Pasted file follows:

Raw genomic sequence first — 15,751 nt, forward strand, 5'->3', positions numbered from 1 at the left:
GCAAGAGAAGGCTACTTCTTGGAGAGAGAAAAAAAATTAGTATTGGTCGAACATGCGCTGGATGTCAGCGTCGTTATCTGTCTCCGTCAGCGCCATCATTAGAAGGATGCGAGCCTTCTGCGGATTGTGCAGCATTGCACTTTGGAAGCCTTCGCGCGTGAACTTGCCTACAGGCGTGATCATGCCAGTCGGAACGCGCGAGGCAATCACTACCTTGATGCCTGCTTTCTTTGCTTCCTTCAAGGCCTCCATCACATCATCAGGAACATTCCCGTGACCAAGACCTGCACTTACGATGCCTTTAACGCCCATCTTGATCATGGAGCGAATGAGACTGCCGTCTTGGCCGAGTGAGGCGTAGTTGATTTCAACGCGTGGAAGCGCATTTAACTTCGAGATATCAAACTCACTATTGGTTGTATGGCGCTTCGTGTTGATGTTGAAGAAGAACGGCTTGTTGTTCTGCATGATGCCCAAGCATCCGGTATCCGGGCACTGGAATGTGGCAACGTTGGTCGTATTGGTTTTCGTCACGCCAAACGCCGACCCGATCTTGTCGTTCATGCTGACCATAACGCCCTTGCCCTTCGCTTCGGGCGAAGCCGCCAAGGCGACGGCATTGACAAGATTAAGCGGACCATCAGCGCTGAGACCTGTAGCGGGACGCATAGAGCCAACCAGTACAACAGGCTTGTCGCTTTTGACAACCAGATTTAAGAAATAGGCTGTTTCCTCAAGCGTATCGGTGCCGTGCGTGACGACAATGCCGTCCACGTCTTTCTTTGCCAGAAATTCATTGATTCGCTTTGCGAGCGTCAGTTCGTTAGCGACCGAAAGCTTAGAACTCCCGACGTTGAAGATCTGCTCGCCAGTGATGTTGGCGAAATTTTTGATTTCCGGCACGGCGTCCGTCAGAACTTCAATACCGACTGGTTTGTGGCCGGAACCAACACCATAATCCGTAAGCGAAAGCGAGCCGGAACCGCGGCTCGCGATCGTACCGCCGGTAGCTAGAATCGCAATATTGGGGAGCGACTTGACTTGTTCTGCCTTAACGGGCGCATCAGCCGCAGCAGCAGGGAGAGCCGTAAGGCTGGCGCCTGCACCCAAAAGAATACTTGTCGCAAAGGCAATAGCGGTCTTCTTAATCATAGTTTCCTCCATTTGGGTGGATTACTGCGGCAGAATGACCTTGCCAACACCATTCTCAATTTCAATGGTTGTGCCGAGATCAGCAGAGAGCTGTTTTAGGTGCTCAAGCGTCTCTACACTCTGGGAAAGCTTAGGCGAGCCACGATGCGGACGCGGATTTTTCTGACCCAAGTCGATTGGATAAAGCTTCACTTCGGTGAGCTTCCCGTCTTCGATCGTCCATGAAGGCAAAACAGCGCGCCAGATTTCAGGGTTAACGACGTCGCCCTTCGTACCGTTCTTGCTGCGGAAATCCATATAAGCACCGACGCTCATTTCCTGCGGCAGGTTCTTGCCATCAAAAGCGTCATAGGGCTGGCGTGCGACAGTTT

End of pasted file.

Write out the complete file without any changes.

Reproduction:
Raw genomic sequence first — 15,751 nt, forward strand, 5'->3', positions numbered from 1 at the left:
GCAAGAGAAGGCTACTTCTTGGAGAGAGAAAAAAAATTAGTATTGGTCGAACATGCGCTGGATGTCAGCGTCGTTATCTGTCTCCGTCAGCGCCATCATTAGAAGGATGCGAGCCTTCTGCGGATTGTGCAGCATTGCACTTTGGAAGCCTTCGCGCGTGAACTTGCCTACAGGCGTGATCATGCCAGTCGGAACGCGCGAGGCAATCACTACCTTGATGCCTGCTTTCTTTGCTTCCTTCAAGGCCTCCATCACATCATCAGGAACATTCCCGTGACCAAGACCTGCACTTACGATGCCTTTAACGCCCATCTTGATCATGGAGCGAATGAGACTGCCGTCTTGGCCGAGTGAGGCGTAGTTGATTTCAACGCGTGGAAGCGCATTTAACTTCGAGATATCAAACTCACTATTGGTTGTATGGCGCTTCGTGTTGATGTTGAAGAAGAACGGCTTGTTGTTCTGCATGATGCCCAAGCATCCGGTATCCGGGCACTGGAATGTGGCAACGTTGGTCGTATTGGTTTTCGTCACGCCAAACGCCGACCCGATCTTGTCGTTCATGCTGACCATAACGCCCTTGCCCTTCGCTTCGGGCGAAGCCGCCAAGGCGACGGCATTGACAAGATTAAGCGGACCATCAGCGCTGAGACCTGTAGCGGGACGCATAGAGCCAACCAGTACAACAGGCTTGTCGCTTTTGACAACCAGATTTAAGAAATAGGCTGTTTCCTCAAGCGTATCGGTGCCGTGCGTGACGACAATGCCGTCCACGTCTTTCTTTGCCAGAAATTCATTGATTCGCTTTGCGAGCGTCAGTTCGTTAGCGACCGAAAGCTTAGAACTCCCGACGTTGAAGATCTGCTCGCCAGTGATGTTGGCGAAATTTTTGATTTCCGGCACGGCGTCCGTCAGAACTTCAATACCGACTGGTTTGTGGCCGGAACCAACACCATAATCCGTAAGCGAAAGCGAGCCGGAACCGCGGCTCGCGATCGTACCGCCGGTAGCTAGAATCGCAATATTGGGGAGCGACTTGACTTGTTCTGCCTTAACGGGCGCATCAGCCGCAGCAGCAGGGAGAGCCGTAAGGCTGGCGCCTGCACCCAAAAGAATACTTGTCGCAAAGGCAATAGCGGTCTTCTTAATCATAGTTTCCTCCATTTGGGTGGATTACTGCGGCAGAATGACCTTGCCAACACCATTCTCAATTTCAATGGTTGTGCCGAGATCAGCAGAGAGCTGTTTTAGGTGCTCAAGCGTCTCTACACTCTGGGAAAGCTTAGGCGAGCCACGATGCGGACGCGGATTTTTCTGACCCAAGTCGATTGGATAAAGCTTCACTTCGGTGAGCTTCCCGTCTTCGATCGTCCATGAAGGCAAAACAGCGCGCCAGATTTCAGGGTTAACGACGTCGCCCTTCGTACCGTTCTTGCTGCGGAAATCCATATAAGCACCGACGCTCATTTCCTGCGGCAGGTTCTTGCCATCAAAAGCGTCATAGGGCTGGCGTGCGACAGTTT